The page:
By rights, the NL MVP Award should come down to a choice between two first basemen having monster seasons. Derrek Lee chased a Triple Crown for a while, and while he won’t snag that honor, he’s still the best player in the NL this season. Meanwhile, the Albert Pujols Factory cranks out another .330/.420/.620 season and wonders what it has to do to win one of these things.

                    AVG   OBP   SLG   PA   EqA    EqR  VORP   Def  WARP

Derrek Lee         .343  .425  .673  590  .354    125  93.0   +21  11.2
Albert Pujols      .334  .430  .617  607  .346    121  88.7   +11   9.6

Lee’s edges in power and glovework translate to a WARP edge of more than a win and a half. Even if you care to grant Pujols extra credit for being part of a successful Cardinals’ team (or, as I prefer to think of it, penalize Lee for not working under better management), I don’t see how you make up more than a win on bonus points. Derrek Lee has been the most valuable player in the National League, and that argument should be enough to carry him to the top of most ballots.

It’s not going to be, though. We know that MVP voters like team success, and with no Barry Bonds season in this mix, a bias like that become influential. Moreover, voters may be inclined to treat this ballot as something of a lifetime achievement award for Pujols, who has been eating Bonds’ dust for four remarkable seasons.

Pujols getting the MVP Award would be wrong, but not silly, as he’s clearly the second-best player in the league and at least within shouting distance of #1. The real problem is the guy coming up on the outside, the one with the very loud bandwagon.

About two weeks ago on XM Radio’s “Fantasy Focus” show, I dismissed the notion of Andruw Jones‘ candidacy, pointing out that he was 80 points behind the Lee and Pujols in OBP, a gap that couldn’t be closed by his home-run count or solid defense. After the show, in fact, I ended up in a friendly wager with host Chris Liss that Jones would not receive more than two top-two votes for the award. The whole idea seemed silly to me, as should be clear when you compare the players’ performances:

                    AVG   OBP   SLG   PA   EqA    EqR  VORP   Def  WARP
Derrek Lee         .343  .425  .673  590  .354    125  93.0   +21  11.2
Albert Pujols      .334  .430  .617  607  .346    121  88.7   +11   9.6
Andruw Jones       .270  .354  .591  585  .305     96  57.8   +25   8.1

Let me make this as clear as I can: Andruw Jones is not one of the two most valuable players in the National League. There’s no amount of extra credit you can assign–the Braves’ success, his durability on a fragile team, his being the only Braves’ outfielder old enough to know that Will Smith used to be The Fresh Prince–that makes up 70-odd points of OBP, along with the other markers Lee and Pujols have on him. In fact, Jones slots in well behind a number of other National Leaguers, as Clay Davenport shows in this list of 2005 WARP leaders:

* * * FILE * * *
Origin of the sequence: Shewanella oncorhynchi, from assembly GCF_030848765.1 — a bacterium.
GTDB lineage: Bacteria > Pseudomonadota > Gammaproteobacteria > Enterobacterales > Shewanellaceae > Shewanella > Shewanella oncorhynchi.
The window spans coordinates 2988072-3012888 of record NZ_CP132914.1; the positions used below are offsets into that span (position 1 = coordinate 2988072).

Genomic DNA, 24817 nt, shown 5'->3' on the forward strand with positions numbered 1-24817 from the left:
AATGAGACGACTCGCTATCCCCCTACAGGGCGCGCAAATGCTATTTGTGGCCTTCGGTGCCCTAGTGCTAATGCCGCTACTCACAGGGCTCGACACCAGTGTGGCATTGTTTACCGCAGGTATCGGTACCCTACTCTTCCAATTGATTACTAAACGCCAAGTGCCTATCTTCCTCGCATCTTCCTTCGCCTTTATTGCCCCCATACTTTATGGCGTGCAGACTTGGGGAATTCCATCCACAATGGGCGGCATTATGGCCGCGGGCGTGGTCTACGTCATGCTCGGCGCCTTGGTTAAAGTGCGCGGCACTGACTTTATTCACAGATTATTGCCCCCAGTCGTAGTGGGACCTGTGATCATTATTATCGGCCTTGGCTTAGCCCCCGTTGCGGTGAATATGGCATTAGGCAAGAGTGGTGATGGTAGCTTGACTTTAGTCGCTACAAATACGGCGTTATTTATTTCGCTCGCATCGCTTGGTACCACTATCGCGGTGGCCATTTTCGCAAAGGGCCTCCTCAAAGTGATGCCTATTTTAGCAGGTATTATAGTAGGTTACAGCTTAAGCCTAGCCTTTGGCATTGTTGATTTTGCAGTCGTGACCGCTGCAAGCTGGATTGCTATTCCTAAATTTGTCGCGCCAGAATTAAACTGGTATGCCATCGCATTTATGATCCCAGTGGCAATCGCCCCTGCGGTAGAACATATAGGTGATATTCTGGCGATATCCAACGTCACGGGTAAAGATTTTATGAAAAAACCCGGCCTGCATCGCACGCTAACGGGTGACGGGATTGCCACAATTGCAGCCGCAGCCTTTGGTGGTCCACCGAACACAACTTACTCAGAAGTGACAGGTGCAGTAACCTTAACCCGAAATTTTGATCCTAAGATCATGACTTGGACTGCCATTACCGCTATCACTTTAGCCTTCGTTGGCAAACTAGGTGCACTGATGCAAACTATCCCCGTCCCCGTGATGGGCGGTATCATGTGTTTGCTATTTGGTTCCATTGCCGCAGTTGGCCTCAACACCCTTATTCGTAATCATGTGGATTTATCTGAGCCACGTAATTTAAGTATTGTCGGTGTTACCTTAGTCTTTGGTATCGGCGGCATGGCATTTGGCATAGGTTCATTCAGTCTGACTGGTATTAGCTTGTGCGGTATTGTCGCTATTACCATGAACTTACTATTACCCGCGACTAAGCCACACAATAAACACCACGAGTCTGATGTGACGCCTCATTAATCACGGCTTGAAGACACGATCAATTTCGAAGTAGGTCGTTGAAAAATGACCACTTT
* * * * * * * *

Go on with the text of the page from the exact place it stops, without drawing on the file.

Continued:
Derrek Lee       11.2
Albert Pujols     9.6
Roger Clemens     8.9
Jim Edmonds       8.9
Morgan Ensberg    8.8
Dontrelle Willis  8.8
Jason Bay         8.7
Miguel Cabrera    8.3
Marcus Giles      8.3
Todd Helton       8.1
Andruw Jones      8.1

Jones isn’t the best center fielder in the league: that’s Jim Edmonds. He is arguably not the MVP of his own team: that may be Marcus Giles. I wouldn’t use WARP as the only determinant of my MVP ballot, but it says something that Jones is three wins behind Lee, one and a half behind Pujols, and trails a handful of other players as well. If you look at VORP, or runs created, or really any performance metric, you’ll get the same result. Jones shouldn’t be mentioned with Lee and Pujols as a candidate for Most Valuable Player.

Of course, we’re doing performance analysis here, and MVP voting doesn’t always rise to that level. It is often about the best story, and while the AL voting has lent itself to more of this silliness in recent years than the NL has, this may be a year in which the NL gets to have its own head-scratcher. Jones has been stronger in the second half than he was in the first, which tends to garner attention; he plays for a team that will go to the postseason; he’s a center fielder, and as such more prone to highlight-reel defensive plays that show off his skill. His hot streak has coincided with people’s turning their attention to him; since I made that wager with Liss, he’s hit just .250 with three home runs, but racked up 17 RBI in 12 games. That’s what the voters like to see.

Very often, MVP voting will come down more to moments than to merit, and Derrek Lee is going to have a hard time holding back Pujols and Jones in that regard. Consider Monday’s games; Jones came to bat in the fourth inning of a tie game with the Mets and smacked a solo home run to give the Braves the lead. He also made two good defensive plays in a game televised nationally. In St. Louis, Pujols hit a three-run home run in the eighth inning that broke a 2-2 tie and pushed the Cards to a 6-4 win.

Lee? He batted in the ninth inning of that Cards/Cubs game, with two on and one out and his Cubs down by two. He grounded into a 6-3 double play to end the game, dropping the Cubs a bit deeper into irrelevance.

Merit vs. moments. In the battle for votes, the former should carry all the weight, but it’s the latter that wins awards. There’s a very real chance that the best player in the NL this season is going to go home empty-handed.

Thank you for reading

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